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Article

Margaretha Nydahl, Fanny Jacobsson, Marielle Lindblom and Ingela Marklinder

The aim of this paper was to analyze the effect according to knowledge and behavior, respectively, through a simplified health information model launched in a selected…

Abstract

Purpose

The aim of this paper was to analyze the effect according to knowledge and behavior, respectively, through a simplified health information model launched in a selected city district.

Design/methodology/approach

The intervention in this study encompasses information meetings where two educational computer programs highlighting the “five a day” concept, and food hygiene were showcased in conjunction with a group discussion. In total, 92 people living or working in a selected city district participated. The effect of the intervention was determined by means of inquiries (multiple‐choice) that were carried out prior to, immediately following, and three weeks after the intervention.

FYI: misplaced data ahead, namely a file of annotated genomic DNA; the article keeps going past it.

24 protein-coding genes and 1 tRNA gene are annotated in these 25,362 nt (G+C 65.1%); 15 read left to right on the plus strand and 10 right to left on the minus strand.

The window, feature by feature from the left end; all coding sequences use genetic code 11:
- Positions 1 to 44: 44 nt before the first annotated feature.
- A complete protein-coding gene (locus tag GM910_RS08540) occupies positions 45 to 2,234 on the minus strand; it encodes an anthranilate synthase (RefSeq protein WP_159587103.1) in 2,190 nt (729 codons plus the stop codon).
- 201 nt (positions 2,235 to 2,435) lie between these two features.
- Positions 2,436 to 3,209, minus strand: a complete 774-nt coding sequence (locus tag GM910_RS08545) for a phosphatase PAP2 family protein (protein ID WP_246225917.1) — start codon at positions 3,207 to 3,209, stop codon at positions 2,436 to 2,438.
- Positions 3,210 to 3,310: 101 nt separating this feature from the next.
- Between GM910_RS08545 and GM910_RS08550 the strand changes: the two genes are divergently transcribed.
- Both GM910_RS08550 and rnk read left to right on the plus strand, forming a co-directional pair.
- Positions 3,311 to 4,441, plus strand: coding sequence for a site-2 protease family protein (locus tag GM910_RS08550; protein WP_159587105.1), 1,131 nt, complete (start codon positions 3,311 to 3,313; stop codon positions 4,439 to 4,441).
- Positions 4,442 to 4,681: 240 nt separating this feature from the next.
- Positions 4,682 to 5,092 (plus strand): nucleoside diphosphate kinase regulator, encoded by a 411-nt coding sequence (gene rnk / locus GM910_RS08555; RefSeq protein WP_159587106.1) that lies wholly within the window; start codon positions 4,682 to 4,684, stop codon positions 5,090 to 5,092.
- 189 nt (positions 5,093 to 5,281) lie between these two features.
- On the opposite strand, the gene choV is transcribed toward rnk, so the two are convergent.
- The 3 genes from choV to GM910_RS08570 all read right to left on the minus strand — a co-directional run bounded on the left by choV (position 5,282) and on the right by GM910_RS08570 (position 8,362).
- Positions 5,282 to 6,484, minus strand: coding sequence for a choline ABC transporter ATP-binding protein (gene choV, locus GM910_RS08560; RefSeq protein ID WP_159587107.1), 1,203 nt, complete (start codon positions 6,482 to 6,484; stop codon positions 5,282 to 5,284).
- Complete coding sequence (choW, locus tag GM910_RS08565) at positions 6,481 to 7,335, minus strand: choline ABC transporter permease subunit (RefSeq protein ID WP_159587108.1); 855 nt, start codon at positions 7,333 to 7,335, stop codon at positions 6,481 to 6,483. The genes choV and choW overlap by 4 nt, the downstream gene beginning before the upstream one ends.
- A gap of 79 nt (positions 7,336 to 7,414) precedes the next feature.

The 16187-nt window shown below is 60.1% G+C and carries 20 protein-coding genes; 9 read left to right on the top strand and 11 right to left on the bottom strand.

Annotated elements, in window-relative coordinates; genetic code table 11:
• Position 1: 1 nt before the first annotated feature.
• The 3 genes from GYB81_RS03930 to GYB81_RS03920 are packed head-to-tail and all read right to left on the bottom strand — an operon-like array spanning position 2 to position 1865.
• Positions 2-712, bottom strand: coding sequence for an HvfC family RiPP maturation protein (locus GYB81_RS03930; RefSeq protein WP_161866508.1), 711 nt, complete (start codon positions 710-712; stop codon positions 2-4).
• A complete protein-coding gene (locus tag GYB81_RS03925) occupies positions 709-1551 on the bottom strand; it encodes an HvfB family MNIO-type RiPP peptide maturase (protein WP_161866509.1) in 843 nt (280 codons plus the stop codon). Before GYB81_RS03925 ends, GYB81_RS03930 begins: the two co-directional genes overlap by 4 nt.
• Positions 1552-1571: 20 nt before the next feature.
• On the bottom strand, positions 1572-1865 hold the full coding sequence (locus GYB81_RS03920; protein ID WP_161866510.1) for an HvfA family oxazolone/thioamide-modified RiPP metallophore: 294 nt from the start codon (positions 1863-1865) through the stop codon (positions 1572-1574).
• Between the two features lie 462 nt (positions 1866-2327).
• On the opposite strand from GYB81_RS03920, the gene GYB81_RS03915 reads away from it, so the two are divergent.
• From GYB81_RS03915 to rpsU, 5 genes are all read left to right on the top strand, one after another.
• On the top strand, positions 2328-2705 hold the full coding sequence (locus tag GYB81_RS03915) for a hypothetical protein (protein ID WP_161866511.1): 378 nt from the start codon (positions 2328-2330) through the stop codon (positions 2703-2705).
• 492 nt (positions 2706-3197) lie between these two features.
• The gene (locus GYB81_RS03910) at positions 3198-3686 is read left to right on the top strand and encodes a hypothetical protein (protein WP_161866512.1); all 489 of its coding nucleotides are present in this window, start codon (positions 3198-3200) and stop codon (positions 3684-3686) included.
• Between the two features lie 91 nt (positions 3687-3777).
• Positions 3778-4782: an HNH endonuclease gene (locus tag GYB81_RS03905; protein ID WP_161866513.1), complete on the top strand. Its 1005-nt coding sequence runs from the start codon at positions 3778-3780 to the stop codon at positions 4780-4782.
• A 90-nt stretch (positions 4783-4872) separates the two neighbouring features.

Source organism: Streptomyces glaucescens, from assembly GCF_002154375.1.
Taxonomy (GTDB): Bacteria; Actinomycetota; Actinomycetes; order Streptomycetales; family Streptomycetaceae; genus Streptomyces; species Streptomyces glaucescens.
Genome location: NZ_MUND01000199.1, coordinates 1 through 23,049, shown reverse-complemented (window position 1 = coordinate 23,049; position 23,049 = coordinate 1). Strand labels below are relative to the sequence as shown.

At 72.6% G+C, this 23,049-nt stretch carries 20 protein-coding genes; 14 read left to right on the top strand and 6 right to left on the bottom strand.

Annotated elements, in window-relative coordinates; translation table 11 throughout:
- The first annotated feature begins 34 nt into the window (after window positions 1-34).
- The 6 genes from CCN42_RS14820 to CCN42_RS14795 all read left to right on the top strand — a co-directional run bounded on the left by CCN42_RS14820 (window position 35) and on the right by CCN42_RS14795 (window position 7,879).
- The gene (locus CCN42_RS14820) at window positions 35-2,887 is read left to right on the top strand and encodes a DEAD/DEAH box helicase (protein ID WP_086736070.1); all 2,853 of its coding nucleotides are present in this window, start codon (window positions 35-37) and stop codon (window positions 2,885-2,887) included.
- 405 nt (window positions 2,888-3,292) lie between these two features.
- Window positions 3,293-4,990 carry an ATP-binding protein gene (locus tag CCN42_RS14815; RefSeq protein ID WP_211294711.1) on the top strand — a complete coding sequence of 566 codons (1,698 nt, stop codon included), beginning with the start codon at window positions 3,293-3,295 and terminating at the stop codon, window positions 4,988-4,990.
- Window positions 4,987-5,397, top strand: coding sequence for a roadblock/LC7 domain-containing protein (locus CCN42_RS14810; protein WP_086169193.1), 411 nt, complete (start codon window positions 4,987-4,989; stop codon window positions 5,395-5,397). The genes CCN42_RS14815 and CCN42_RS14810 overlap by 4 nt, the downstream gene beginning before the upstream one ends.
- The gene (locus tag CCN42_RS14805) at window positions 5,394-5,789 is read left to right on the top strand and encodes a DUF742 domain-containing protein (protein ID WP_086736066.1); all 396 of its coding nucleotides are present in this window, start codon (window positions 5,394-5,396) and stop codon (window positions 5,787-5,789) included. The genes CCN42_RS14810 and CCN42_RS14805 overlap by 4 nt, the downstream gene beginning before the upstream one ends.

Findings

A statistically significant improvement in knowledge of the concepts “five a day”, cross‐contamination, and recommended storage temperature (for smoked salmon and raw mince meat) was observed, however, no major change in behavior was reported.

Practical implications

The knowledge improvement suggests that the education programs, in conjunction with discussions, are a useful information model for raising awareness about the notion of “five a day” and food safety. The results of the study make it clear that there are difficulties in getting people to change their behavior, let alone getting them to participate in health education offered locally.

Originality/value

Intervention projects are a communication tool that may be used in order to increase knowledge and produce behavioral change. The project is working from the inside out, i.e. it examines the needs first and then develops solutions for them.

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